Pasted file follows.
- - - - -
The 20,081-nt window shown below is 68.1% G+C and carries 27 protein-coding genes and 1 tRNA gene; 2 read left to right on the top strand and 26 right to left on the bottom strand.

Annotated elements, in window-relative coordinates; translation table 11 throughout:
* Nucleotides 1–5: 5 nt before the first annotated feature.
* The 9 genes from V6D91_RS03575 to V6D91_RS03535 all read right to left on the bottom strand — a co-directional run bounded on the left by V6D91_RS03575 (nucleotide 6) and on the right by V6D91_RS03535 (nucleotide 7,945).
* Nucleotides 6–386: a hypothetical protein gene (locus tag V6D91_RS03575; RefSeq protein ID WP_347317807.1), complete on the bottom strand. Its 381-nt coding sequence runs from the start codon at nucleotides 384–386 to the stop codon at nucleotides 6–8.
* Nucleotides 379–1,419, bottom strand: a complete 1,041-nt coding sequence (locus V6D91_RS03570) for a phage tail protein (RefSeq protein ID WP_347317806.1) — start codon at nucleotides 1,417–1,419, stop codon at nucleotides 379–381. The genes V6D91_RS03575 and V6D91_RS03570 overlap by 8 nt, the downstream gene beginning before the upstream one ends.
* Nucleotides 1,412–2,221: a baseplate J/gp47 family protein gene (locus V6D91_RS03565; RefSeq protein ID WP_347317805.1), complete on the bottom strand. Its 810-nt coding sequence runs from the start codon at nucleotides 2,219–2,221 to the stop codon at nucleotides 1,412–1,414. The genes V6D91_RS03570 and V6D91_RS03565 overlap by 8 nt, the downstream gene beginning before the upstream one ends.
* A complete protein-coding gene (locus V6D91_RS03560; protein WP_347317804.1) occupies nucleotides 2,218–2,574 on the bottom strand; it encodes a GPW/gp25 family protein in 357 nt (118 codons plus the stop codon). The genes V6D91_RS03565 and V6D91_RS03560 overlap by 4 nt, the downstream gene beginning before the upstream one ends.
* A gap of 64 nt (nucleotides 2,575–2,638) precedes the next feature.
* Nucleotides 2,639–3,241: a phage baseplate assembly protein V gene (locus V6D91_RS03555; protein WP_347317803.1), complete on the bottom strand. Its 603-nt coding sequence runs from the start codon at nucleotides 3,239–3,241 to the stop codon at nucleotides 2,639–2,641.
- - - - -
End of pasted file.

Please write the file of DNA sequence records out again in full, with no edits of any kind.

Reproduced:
The 20,081-nt window shown below is 68.1% G+C and carries 27 protein-coding genes and 1 tRNA gene; 2 read left to right on the top strand and 26 right to left on the bottom strand.

Annotated elements, in window-relative coordinates; translation table 11 throughout:
* Nucleotides 1–5: 5 nt before the first annotated feature.
* The 9 genes from V6D91_RS03575 to V6D91_RS03535 all read right to left on the bottom strand — a co-directional run bounded on the left by V6D91_RS03575 (nucleotide 6) and on the right by V6D91_RS03535 (nucleotide 7,945).
* Nucleotides 6–386: a hypothetical protein gene (locus tag V6D91_RS03575; RefSeq protein ID WP_347317807.1), complete on the bottom strand. Its 381-nt coding sequence runs from the start codon at nucleotides 384–386 to the stop codon at nucleotides 6–8.
* Nucleotides 379–1,419, bottom strand: a complete 1,041-nt coding sequence (locus V6D91_RS03570) for a phage tail protein (RefSeq protein ID WP_347317806.1) — start codon at nucleotides 1,417–1,419, stop codon at nucleotides 379–381. The genes V6D91_RS03575 and V6D91_RS03570 overlap by 8 nt, the downstream gene beginning before the upstream one ends.
* Nucleotides 1,412–2,221: a baseplate J/gp47 family protein gene (locus V6D91_RS03565; RefSeq protein ID WP_347317805.1), complete on the bottom strand. Its 810-nt coding sequence runs from the start codon at nucleotides 2,219–2,221 to the stop codon at nucleotides 1,412–1,414. The genes V6D91_RS03570 and V6D91_RS03565 overlap by 8 nt, the downstream gene beginning before the upstream one ends.
* A complete protein-coding gene (locus V6D91_RS03560; protein WP_347317804.1) occupies nucleotides 2,218–2,574 on the bottom strand; it encodes a GPW/gp25 family protein in 357 nt (118 codons plus the stop codon). The genes V6D91_RS03565 and V6D91_RS03560 overlap by 4 nt, the downstream gene beginning before the upstream one ends.
* A gap of 64 nt (nucleotides 2,575–2,638) precedes the next feature.
* Nucleotides 2,639–3,241: a phage baseplate assembly protein V gene (locus V6D91_RS03555; protein WP_347317803.1), complete on the bottom strand. Its 603-nt coding sequence runs from the start codon at nucleotides 3,239–3,241 to the stop codon at nucleotides 2,639–2,641.